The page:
Lawyer from Netflix's The Staircase backs Scotland's '˜not proven' verdict
A US lawyer who featured in a Netflix real crime series has spoken out in support of Scotland's '˜not proven' legal verdict.
David Rudolf, who appears in hit Netflix series ‘The Staircase’, has revealed that he is interested in Scotland’s three-verdict system and would have welcomed it as an option in the now famous documentary case where he defended Michael Paterson, an author who was convicted of murdering his wife Kathleen in 2003.
His wife was discovered dead in a pool of blood at the bottom of the staircase in the mansion she shared with Peterson in North Carolina. The dramatic trial and the fallout was revealed in the Netflix show earlier this year.
Earlier this month, a rape victim called for Scotland to get rid of the “not proven” verdict in criminal courts. Her attacker received a not proven verdict by a jury in a criminal trial - but was branded a rapist by a sheriff in a civil case and ordered to pay £80,000 in damages.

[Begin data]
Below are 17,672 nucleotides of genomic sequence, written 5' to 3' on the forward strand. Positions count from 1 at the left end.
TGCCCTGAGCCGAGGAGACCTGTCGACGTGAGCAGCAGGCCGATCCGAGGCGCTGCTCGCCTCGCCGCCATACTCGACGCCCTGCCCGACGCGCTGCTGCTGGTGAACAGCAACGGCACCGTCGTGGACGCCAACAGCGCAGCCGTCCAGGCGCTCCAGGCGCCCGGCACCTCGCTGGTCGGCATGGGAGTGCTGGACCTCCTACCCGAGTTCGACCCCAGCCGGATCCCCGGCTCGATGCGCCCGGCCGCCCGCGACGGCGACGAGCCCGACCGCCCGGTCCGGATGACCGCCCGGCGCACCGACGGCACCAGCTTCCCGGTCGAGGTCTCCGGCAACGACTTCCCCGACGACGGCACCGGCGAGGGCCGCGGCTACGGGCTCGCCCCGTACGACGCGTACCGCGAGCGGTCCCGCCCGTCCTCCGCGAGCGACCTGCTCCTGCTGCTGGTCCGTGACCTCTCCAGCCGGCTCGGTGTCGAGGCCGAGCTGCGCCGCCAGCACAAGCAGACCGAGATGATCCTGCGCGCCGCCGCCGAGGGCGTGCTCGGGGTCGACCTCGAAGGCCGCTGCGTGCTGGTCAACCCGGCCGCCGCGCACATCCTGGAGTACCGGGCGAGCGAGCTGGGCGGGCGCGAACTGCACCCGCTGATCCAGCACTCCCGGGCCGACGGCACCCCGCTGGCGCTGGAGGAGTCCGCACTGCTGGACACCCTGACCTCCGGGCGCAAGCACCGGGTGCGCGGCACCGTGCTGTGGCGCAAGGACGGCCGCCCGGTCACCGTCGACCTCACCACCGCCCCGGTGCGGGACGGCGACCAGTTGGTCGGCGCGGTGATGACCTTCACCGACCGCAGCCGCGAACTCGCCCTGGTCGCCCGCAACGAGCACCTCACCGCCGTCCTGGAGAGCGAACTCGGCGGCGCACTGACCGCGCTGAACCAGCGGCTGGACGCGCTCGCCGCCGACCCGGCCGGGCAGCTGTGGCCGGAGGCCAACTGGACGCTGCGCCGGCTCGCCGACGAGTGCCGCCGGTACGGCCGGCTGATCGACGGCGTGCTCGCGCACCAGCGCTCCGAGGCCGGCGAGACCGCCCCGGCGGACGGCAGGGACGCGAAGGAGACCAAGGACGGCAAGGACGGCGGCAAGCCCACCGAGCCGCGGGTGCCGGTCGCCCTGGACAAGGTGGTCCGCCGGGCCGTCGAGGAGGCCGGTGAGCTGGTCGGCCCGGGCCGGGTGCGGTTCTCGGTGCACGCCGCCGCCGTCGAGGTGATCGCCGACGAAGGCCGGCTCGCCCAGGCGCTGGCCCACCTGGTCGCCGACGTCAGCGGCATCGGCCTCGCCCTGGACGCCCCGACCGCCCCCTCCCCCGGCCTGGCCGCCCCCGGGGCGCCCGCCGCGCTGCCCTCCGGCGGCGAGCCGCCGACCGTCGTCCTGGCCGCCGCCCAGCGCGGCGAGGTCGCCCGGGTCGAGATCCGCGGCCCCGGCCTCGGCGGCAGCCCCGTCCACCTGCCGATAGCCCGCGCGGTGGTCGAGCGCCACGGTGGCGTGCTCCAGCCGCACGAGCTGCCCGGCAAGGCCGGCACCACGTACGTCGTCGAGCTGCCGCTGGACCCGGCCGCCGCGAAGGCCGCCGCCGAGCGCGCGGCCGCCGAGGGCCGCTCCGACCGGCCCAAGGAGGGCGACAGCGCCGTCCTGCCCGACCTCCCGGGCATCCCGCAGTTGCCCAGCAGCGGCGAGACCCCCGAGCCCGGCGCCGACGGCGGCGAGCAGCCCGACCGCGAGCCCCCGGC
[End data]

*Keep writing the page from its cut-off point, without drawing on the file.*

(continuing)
Mr Rudolf, who is in Scotland for a speaking tour, told the BBC about his perspective on the not proven verdict.
He said: “I think the jurors didn’t want to say not guilty because there’s a sort of implication that Michael would get a clean bill of health,” he says.
“It’s very difficult to establish innocence - it’s hard to prove a negative.
“If a jury in the Michael Peterson case had the option of guilty or not proven they would have voted not proven.”
Unlike most other legal systems in the world, including the United States, Scotland has three possible verdicts in criminal cases - guilty, not guilty and not proven. A not proven verdict is exactly the same as not guilty in that the accused is acquitted and free to leave the court.